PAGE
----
So maybe we have been doing it all wrong, maybe in a lot of cases we should be sticking a pin in the map and not endlessly deliberating over what to call it? Rootsmagic would firstly have to facilitate direct geocoding from an embedded map and also provide the option to enable reverse geocoding but the pin in the map in the most accurate definition of where the event took place and could be refined as information is uncovered.
I had been meaning for a long time to get back to this message, and never got around to it.
The context is that it is very difficult to interchange genealogical data about place names. One issue is simply "genealogical standards" writ large. For example, do you call the country of which I am a citizen the United States of America (official name), United States, America, USA, U.S.A., US, U.S., etc. Different large and influential web sites do it differently. Various influential experts recommend differently. And that doesn't even get into support for multiple languages. One well known and influential language calls my country États Unis, and the examples abound. Germany is Deutchland and Tyskland and Allemagne and many other names depending on the language you are using.
And time frames are important. One of my families that I research mostly heavily immigrated from Germany, but should I call it Germany or should I call it Bavaria since there was no Germany at the time of their immigration in the 1700's? Some experts say to record the place name as of the time of the event so you can find the records and other experts say to record the modern place name so it can be geocoded.
What I have been musing about for several years has been the need for some sort of numeric coding of Place Names for data interchange and that Germany and Deutchland and Tyskland and Allemagne would all use the same numeric code that would be rendered by software into the appropriate language for the user. The user should never have to see or know about the numeric code that's behind the scenes. And separating out the behind the scenes coding of place names and the way place names are interchanged on the one hand from the way place names appear in reports on the other hand might quell this constant debate about how best to enter place names.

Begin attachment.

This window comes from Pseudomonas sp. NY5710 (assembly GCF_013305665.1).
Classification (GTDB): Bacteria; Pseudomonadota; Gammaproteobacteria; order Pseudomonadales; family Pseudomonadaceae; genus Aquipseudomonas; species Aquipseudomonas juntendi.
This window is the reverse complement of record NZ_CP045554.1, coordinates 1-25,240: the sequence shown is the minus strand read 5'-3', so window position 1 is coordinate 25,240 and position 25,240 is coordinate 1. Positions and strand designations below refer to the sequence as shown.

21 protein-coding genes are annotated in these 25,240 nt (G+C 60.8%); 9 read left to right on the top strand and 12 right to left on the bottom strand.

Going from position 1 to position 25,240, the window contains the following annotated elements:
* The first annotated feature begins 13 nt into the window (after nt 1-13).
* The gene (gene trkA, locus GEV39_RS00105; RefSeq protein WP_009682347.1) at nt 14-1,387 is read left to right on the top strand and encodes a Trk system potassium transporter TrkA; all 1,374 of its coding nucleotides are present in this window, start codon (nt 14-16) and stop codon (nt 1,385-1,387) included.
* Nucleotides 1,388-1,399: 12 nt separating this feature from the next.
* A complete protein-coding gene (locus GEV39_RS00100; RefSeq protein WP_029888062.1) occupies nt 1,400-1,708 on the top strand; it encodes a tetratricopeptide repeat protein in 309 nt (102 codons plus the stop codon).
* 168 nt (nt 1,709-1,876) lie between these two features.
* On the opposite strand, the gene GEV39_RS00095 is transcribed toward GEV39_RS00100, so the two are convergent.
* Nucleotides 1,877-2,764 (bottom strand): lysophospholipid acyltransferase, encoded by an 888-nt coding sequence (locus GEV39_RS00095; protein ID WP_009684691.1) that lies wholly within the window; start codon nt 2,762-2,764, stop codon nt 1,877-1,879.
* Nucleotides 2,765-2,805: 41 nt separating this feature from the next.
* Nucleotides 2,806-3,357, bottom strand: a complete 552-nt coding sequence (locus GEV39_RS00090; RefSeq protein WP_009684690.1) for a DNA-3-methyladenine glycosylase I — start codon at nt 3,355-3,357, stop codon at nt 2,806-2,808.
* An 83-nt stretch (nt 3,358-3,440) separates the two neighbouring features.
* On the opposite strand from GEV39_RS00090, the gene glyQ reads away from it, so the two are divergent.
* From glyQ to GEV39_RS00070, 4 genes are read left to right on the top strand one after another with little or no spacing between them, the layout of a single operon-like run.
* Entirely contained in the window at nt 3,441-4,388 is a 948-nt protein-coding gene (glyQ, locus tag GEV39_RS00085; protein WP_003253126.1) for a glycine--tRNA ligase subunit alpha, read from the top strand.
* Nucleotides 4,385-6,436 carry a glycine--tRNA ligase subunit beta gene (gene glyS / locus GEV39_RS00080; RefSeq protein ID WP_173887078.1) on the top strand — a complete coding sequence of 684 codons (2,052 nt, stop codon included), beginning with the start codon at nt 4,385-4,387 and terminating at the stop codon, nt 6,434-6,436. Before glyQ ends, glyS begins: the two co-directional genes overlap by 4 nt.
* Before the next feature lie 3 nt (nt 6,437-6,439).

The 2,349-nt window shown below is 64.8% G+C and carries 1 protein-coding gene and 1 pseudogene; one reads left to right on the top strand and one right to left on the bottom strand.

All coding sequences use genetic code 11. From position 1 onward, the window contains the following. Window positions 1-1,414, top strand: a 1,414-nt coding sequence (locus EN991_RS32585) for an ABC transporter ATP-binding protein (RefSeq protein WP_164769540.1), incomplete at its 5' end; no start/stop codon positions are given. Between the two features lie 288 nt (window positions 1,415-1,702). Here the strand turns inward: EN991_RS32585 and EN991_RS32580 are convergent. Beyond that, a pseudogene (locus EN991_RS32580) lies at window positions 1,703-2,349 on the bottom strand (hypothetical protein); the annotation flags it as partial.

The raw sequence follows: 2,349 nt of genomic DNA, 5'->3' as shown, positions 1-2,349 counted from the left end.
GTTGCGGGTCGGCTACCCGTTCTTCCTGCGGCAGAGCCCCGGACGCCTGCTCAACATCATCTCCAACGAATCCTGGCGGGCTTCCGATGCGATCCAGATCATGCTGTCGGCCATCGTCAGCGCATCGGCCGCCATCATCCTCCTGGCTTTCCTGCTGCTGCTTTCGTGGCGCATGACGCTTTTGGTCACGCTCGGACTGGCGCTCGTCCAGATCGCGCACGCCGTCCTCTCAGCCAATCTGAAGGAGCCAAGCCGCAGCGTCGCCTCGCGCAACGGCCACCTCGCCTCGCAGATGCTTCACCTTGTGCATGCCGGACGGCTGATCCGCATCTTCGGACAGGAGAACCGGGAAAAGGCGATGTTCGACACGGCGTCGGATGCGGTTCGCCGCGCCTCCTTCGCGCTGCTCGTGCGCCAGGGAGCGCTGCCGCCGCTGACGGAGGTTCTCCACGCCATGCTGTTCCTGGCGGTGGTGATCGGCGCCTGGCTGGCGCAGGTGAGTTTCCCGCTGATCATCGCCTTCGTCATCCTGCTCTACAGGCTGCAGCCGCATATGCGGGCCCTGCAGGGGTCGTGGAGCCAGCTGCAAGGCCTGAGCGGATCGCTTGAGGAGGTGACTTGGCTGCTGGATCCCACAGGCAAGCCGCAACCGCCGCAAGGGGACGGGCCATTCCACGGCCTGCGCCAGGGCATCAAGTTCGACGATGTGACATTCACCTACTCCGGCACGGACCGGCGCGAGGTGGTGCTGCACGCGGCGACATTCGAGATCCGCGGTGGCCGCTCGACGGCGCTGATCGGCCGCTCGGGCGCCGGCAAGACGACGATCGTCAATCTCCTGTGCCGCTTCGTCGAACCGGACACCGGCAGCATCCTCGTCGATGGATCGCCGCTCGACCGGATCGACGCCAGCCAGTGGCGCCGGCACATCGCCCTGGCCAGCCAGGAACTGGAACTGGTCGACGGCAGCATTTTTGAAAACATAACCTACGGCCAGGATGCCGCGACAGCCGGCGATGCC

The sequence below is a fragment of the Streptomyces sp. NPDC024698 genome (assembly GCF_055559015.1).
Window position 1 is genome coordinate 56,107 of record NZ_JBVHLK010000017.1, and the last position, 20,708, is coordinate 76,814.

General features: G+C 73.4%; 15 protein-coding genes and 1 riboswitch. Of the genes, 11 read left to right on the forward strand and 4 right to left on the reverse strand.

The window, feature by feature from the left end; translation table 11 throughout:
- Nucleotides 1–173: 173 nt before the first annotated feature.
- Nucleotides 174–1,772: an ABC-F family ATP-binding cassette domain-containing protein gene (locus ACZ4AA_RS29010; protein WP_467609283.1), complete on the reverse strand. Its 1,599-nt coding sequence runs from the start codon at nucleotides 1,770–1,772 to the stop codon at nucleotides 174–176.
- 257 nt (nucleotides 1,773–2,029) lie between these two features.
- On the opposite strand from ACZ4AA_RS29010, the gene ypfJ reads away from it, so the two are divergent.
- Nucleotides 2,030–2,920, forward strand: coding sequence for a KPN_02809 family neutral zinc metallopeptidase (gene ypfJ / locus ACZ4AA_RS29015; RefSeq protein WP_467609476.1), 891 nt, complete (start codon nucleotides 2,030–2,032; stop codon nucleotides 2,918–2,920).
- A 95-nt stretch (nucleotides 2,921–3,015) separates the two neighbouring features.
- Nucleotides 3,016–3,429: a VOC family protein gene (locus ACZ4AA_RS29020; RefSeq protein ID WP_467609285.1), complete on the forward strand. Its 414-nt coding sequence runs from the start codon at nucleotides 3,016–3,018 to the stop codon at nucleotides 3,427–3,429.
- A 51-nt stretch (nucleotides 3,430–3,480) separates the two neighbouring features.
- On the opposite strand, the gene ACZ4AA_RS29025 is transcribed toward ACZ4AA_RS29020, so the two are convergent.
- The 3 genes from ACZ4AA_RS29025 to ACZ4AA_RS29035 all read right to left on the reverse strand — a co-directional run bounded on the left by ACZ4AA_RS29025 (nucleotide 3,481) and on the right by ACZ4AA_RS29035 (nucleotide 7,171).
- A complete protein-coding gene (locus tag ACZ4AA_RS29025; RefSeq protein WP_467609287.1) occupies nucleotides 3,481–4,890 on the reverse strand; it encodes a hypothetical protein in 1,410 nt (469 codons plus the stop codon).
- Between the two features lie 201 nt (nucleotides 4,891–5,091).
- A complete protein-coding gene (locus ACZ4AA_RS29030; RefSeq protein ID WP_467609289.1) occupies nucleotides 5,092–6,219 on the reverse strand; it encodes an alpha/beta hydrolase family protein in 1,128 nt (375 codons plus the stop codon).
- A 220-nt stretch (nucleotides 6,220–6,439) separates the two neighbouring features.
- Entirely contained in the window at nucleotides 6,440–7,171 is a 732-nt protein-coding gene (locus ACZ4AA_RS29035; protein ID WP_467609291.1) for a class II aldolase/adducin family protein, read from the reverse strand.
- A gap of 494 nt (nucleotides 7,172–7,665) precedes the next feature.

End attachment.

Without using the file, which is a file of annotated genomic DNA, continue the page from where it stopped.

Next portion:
I suppose that begs the question of what the numeric code would be for Bavaria since there is not a one-to-one correspondence between the concept of "Bavaria" and.the concept of "Germany". And indeed, all kinds of borders and all kinds of Place Names change all the time. Be that as it may, I think the numeric coding for data storage and data interchange would be a step in the right direction.
I think that Vyger is proposing something similar to my numeric codes except that the "unique number" that would be used behind the scenes for country codes (and I suppose for for state codes and county codes and city codes and codes for any other kind of place) would be a latitude/longitude coordinate, i.e, a pin on a map. I guess I have a hard time seeing how that would work. For one thing, where would the pin go for the United States of America? A logical place might be somewhere in Kansas since it's sort of in the middle (well, it's in the middle if you ignore Alaska and Hawaii). Another logical place might be Washington, D.C. because it's the capital. If standards were to go this route, I think instead of a pin there would have to be a GPS polygon outlining the place. But the GPS polygon would have to vary in time.
The "vary in time" problem seems to wreak havoc with almost any system that otherwise seems reasonable. Here's an example. A big focus of my research is Rockingham County, Virginia. Many of my ancestral lines lived there for a generation or two in the 1700's before moving to Tennessee in the late 1700's or sometimes in the early 1800's. I'm used to searching records for my ancestors in Augusta County, Virginia before 1778 because Augusta County was split to form Rockingham County in 1778. But I recently found an important deed for my ancestors in Rockingham County that was registered in Orange County, Virginia in 1749. That seems very strange when you consider that Augusta County was formed from Orange County in 1738 and that therefore a deed in what is now Rockingham County should have been registered in Augusta County in 1749. But Augusta County was not really organized until 1745 and many deeds continued to be registered in Orange County for several years after that. I have managed to create an accurate GPS polygon for this deed which I can feed to Google Maps and place the parcel of land correctly in modern day Rockingham County. So why would I want a pin for Orange County to be associated with this deed?